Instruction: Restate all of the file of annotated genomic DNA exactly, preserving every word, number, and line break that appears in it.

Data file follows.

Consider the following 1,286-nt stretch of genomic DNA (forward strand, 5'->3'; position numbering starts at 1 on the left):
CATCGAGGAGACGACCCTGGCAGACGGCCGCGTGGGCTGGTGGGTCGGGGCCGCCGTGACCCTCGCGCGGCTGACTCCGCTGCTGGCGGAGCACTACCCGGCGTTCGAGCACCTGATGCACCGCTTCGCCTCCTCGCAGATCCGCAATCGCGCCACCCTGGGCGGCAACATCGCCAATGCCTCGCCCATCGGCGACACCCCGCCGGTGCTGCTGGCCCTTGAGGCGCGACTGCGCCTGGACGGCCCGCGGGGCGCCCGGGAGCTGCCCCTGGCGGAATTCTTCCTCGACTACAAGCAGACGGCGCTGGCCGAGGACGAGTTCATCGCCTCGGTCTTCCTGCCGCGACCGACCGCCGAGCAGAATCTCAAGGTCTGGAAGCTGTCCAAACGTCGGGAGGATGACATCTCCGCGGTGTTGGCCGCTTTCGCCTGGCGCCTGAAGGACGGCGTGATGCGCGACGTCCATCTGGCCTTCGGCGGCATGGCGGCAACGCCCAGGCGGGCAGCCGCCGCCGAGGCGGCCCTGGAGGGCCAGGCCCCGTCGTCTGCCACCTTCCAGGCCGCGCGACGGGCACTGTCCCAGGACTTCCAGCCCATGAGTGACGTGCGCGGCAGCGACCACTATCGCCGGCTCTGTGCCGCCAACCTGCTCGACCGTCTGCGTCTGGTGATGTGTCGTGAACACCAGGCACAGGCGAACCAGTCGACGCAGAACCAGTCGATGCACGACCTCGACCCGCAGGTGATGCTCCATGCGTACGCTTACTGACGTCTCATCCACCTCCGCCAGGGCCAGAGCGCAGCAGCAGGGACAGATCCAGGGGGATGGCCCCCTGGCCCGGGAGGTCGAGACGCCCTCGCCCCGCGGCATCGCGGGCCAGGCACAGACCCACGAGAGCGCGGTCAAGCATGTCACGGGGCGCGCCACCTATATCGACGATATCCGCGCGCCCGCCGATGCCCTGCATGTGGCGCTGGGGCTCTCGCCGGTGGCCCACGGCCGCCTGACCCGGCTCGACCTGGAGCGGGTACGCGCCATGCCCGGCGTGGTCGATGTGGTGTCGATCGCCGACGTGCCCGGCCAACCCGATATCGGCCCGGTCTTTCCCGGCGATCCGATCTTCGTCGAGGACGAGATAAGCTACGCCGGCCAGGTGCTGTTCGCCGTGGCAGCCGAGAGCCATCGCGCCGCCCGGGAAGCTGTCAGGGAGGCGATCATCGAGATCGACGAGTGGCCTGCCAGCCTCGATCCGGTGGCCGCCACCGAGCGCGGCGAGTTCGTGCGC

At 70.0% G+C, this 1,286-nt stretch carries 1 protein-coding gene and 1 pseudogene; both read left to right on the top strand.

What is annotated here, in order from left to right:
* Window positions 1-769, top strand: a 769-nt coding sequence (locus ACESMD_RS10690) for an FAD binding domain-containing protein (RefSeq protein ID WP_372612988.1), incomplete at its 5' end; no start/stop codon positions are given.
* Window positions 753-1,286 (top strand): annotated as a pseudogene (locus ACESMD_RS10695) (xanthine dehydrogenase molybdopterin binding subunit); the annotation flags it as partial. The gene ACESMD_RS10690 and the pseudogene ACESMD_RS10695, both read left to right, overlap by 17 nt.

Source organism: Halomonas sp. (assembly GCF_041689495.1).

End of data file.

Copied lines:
Consider the following 1,286-nt stretch of genomic DNA (forward strand, 5'->3'; position numbering starts at 1 on the left):
CATCGAGGAGACGACCCTGGCAGACGGCCGCGTGGGCTGGTGGGTCGGGGCCGCCGTGACCCTCGCGCGGCTGACTCCGCTGCTGGCGGAGCACTACCCGGCGTTCGAGCACCTGATGCACCGCTTCGCCTCCTCGCAGATCCGCAATCGCGCCACCCTGGGCGGCAACATCGCCAATGCCTCGCCCATCGGCGACACCCCGCCGGTGCTGCTGGCCCTTGAGGCGCGACTGCGCCTGGACGGCCCGCGGGGCGCCCGGGAGCTGCCCCTGGCGGAATTCTTCCTCGACTACAAGCAGACGGCGCTGGCCGAGGACGAGTTCATCGCCTCGGTCTTCCTGCCGCGACCGACCGCCGAGCAGAATCTCAAGGTCTGGAAGCTGTCCAAACGTCGGGAGGATGACATCTCCGCGGTGTTGGCCGCTTTCGCCTGGCGCCTGAAGGACGGCGTGATGCGCGACGTCCATCTGGCCTTCGGCGGCATGGCGGCAACGCCCAGGCGGGCAGCCGCCGCCGAGGCGGCCCTGGAGGGCCAGGCCCCGTCGTCTGCCACCTTCCAGGCCGCGCGACGGGCACTGTCCCAGGACTTCCAGCCCATGAGTGACGTGCGCGGCAGCGACCACTATCGCCGGCTCTGTGCCGCCAACCTGCTCGACCGTCTGCGTCTGGTGATGTGTCGTGAACACCAGGCACAGGCGAACCAGTCGACGCAGAACCAGTCGATGCACGACCTCGACCCGCAGGTGATGCTCCATGCGTACGCTTACTGACGTCTCATCCACCTCCGCCAGGGCCAGAGCGCAGCAGCAGGGACAGATCCAGGGGGATGGCCCCCTGGCCCGGGAGGTCGAGACGCCCTCGCCCCGCGGCATCGCGGGCCAGGCACAGACCCACGAGAGCGCGGTCAAGCATGTCACGGGGCGCGCCACCTATATCGACGATATCCGCGCGCCCGCCGATGCCCTGCATGTGGCGCTGGGGCTCTCGCCGGTGGCCCACGGCCGCCTGACCCGGCTCGACCTGGAGCGGGTACGCGCCATGCCCGGCGTGGTCGATGTGGTGTCGATCGCCGACGTGCCCGGCCAACCCGATATCGGCCCGGTCTTTCCCGGCGATCCGATCTTCGTCGAGGACGAGATAAGCTACGCCGGCCAGGTGCTGTTCGCCGTGGCAGCCGAGAGCCATCGCGCCGCCCGGGAAGCTGTCAGGGAGGCGATCATCGAGATCGACGAGTGGCCTGCCAGCCTCGATCCGGTGGCCGCCACCGAGCGCGGCGAGTTCGTGCGC

At 70.0% G+C, this 1,286-nt stretch carries 1 protein-coding gene and 1 pseudogene; both read left to right on the top strand.

What is annotated here, in order from left to right:
* Window positions 1-769, top strand: a 769-nt coding sequence (locus ACESMD_RS10690) for an FAD binding domain-containing protein (RefSeq protein ID WP_372612988.1), incomplete at its 5' end; no start/stop codon positions are given.
* Window positions 753-1,286 (top strand): annotated as a pseudogene (locus ACESMD_RS10695) (xanthine dehydrogenase molybdopterin binding subunit); the annotation flags it as partial. The gene ACESMD_RS10690 and the pseudogene ACESMD_RS10695, both read left to right, overlap by 17 nt.

Source organism: Halomonas sp. (assembly GCF_041689495.1).